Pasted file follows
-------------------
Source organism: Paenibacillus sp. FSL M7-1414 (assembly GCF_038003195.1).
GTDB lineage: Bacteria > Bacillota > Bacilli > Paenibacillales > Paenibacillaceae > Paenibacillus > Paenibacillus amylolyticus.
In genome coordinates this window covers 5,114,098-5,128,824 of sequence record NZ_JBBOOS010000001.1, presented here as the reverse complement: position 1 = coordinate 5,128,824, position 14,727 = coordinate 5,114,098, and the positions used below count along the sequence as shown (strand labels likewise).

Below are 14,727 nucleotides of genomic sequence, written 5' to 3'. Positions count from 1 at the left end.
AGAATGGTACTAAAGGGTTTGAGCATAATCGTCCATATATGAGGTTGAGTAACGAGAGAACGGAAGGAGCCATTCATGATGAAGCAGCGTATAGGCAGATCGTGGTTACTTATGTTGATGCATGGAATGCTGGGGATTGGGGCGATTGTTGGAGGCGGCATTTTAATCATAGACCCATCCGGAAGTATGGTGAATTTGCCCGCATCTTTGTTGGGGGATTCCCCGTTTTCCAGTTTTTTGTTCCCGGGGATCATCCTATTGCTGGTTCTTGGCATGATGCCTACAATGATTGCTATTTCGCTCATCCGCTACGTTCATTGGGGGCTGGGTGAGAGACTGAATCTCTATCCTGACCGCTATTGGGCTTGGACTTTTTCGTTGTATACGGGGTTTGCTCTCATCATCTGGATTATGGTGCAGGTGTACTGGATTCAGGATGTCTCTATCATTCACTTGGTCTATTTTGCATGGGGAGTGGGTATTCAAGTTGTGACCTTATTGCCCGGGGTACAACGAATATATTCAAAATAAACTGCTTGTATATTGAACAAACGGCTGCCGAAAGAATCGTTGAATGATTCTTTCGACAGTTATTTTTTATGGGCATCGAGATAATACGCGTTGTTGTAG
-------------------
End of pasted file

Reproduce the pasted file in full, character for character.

Source organism: Paenibacillus sp. FSL M7-1414 (assembly GCF_038003195.1).
GTDB lineage: Bacteria > Bacillota > Bacilli > Paenibacillales > Paenibacillaceae > Paenibacillus > Paenibacillus amylolyticus.
In genome coordinates this window covers 5,114,098-5,128,824 of sequence record NZ_JBBOOS010000001.1, presented here as the reverse complement: position 1 = coordinate 5,128,824, position 14,727 = coordinate 5,114,098, and the positions used below count along the sequence as shown (strand labels likewise).

Below are 14,727 nucleotides of genomic sequence, written 5' to 3'. Positions count from 1 at the left end.
AGAATGGTACTAAAGGGTTTGAGCATAATCGTCCATATATGAGGTTGAGTAACGAGAGAACGGAAGGAGCCATTCATGATGAAGCAGCGTATAGGCAGATCGTGGTTACTTATGTTGATGCATGGAATGCTGGGGATTGGGGCGATTGTTGGAGGCGGCATTTTAATCATAGACCCATCCGGAAGTATGGTGAATTTGCCCGCATCTTTGTTGGGGGATTCCCCGTTTTCCAGTTTTTTGTTCCCGGGGATCATCCTATTGCTGGTTCTTGGCATGATGCCTACAATGATTGCTATTTCGCTCATCCGCTACGTTCATTGGGGGCTGGGTGAGAGACTGAATCTCTATCCTGACCGCTATTGGGCTTGGACTTTTTCGTTGTATACGGGGTTTGCTCTCATCATCTGGATTATGGTGCAGGTGTACTGGATTCAGGATGTCTCTATCATTCACTTGGTCTATTTTGCATGGGGAGTGGGTATTCAAGTTGTGACCTTATTGCCCGGGGTACAACGAATATATTCAAAATAAACTGCTTGTATATTGAACAAACGGCTGCCGAAAGAATCGTTGAATGATTCTTTCGACAGTTATTTTTTATGGGCATCGAGATAATACGCGTTGTTGTAG